Absence lies at the heart of our seeing more clearly. It’s often in something’s absence that we suddenly begin to see it in a new light. It was Kahlil Gibran who said, “Let there be spaces in your togetherness.
“Let yourself be silently drawn by the strange pull of what you really love. It will not lead you astray.” Rumi
I’m discovering that this little phrase, “being drawn by” has a profound sense of freedom about it. It seems to me that as you practice it the exertion in life is eased and is slowly replaced by a natural kind of attraction and a “movement towards.” And so, the ethic I try to follow has much to do with, in Rumi’s words, feeling the strange pull of what I really love.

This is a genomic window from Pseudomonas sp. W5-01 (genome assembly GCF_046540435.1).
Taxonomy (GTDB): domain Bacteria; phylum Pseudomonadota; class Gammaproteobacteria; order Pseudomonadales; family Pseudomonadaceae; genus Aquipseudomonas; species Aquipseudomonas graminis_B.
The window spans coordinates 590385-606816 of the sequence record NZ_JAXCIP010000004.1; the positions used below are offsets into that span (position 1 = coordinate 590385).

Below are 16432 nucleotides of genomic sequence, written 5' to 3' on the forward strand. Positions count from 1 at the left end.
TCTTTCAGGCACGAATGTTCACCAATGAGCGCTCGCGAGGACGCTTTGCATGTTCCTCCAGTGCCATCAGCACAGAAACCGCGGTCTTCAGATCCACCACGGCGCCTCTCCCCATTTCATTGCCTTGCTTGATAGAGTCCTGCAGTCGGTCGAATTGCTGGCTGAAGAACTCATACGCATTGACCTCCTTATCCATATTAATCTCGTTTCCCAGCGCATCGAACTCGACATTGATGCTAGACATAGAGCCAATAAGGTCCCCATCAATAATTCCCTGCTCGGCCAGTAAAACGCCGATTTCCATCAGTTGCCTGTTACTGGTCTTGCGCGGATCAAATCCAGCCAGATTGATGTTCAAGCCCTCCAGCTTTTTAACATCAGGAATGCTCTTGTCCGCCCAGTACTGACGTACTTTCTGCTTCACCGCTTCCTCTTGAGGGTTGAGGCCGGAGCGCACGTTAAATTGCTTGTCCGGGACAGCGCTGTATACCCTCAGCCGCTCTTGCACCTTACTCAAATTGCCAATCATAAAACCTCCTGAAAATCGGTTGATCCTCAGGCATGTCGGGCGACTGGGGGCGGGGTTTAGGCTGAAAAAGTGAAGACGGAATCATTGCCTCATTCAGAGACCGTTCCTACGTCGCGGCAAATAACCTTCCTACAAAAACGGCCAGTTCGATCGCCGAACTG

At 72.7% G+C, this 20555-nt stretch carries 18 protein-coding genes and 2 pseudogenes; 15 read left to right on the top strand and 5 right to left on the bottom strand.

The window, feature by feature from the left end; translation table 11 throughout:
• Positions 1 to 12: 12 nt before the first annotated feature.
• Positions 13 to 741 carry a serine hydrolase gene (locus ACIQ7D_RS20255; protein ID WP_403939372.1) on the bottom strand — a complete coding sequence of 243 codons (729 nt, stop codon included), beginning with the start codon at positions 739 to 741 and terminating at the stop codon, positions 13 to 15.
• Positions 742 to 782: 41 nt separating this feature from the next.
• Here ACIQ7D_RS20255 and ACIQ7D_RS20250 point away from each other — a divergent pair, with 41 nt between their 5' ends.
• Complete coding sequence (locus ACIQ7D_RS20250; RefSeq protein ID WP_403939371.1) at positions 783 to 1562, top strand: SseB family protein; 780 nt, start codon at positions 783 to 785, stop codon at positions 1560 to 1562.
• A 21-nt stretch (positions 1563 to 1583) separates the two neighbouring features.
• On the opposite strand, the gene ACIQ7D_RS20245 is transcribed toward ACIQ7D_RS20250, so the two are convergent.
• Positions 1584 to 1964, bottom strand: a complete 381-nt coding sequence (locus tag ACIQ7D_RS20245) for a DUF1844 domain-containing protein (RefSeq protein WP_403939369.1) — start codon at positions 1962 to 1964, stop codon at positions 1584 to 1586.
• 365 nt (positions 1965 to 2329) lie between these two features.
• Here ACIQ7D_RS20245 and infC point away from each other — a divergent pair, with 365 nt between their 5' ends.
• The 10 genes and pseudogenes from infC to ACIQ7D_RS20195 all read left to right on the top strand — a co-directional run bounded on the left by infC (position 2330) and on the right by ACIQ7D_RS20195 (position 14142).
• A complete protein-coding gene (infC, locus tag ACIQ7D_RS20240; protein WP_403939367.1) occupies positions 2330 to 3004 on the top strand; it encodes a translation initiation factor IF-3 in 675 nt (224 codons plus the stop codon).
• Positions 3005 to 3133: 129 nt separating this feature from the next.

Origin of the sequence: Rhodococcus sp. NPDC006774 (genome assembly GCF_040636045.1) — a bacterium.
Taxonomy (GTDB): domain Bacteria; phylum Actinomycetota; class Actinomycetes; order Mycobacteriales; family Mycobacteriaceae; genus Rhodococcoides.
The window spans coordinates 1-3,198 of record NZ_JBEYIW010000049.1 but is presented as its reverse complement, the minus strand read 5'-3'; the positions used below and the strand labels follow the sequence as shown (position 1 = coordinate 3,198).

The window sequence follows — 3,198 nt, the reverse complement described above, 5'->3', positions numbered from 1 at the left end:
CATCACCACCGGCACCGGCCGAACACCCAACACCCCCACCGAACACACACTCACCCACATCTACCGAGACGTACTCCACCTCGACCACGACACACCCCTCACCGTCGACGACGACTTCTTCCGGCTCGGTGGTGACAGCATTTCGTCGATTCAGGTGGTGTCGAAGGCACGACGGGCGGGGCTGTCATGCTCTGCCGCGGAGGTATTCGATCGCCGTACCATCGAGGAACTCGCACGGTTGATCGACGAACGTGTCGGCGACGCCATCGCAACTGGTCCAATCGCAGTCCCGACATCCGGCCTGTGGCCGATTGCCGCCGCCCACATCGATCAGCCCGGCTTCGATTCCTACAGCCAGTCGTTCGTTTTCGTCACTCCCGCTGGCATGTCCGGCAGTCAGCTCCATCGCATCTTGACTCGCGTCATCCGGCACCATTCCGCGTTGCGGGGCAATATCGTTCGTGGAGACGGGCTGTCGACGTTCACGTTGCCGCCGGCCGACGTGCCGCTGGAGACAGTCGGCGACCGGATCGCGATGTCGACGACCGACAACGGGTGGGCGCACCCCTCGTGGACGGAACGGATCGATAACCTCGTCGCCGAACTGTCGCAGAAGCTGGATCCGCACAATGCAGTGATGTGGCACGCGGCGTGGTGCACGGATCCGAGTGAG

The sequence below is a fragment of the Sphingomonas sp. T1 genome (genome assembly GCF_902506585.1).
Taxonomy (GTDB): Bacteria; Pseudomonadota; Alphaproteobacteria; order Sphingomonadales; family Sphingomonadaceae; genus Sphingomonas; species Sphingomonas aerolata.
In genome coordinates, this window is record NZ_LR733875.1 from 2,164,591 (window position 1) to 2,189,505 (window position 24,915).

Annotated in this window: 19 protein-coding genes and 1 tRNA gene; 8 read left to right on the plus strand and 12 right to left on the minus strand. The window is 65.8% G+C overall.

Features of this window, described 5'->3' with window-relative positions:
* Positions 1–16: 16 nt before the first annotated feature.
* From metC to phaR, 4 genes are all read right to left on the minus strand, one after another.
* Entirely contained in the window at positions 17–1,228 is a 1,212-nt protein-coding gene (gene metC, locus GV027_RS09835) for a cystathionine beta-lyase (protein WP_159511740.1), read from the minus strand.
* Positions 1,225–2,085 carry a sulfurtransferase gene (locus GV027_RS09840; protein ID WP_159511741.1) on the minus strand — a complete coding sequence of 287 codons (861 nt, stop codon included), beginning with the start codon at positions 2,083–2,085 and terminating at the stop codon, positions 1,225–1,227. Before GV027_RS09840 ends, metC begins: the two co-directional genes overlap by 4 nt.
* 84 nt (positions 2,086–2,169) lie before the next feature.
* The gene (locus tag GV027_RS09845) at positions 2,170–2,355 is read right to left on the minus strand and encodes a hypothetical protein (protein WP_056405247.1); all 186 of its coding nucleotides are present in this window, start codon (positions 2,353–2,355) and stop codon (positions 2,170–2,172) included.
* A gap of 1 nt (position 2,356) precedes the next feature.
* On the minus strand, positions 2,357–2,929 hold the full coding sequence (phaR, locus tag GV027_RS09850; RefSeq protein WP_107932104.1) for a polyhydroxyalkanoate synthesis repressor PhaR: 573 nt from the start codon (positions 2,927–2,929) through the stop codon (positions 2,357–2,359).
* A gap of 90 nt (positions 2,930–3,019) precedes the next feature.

Perceptions – probably one of the key aspects to living well. To see and not to see, is the issue. To try and see things from a confined and dark room will always be problematic and in many cases dangerous. The world behind the window is small and cramped, but the one beyond it is wide, open and welcoming.
To ponder upon distance and spaciousness speaks into the freedom we all yearn for, which surely is the birthright of all humanity. I felt a sense of freedom and exhilaration here as I gazed out to the misty horizon and felt the expansiveness of the sky above me.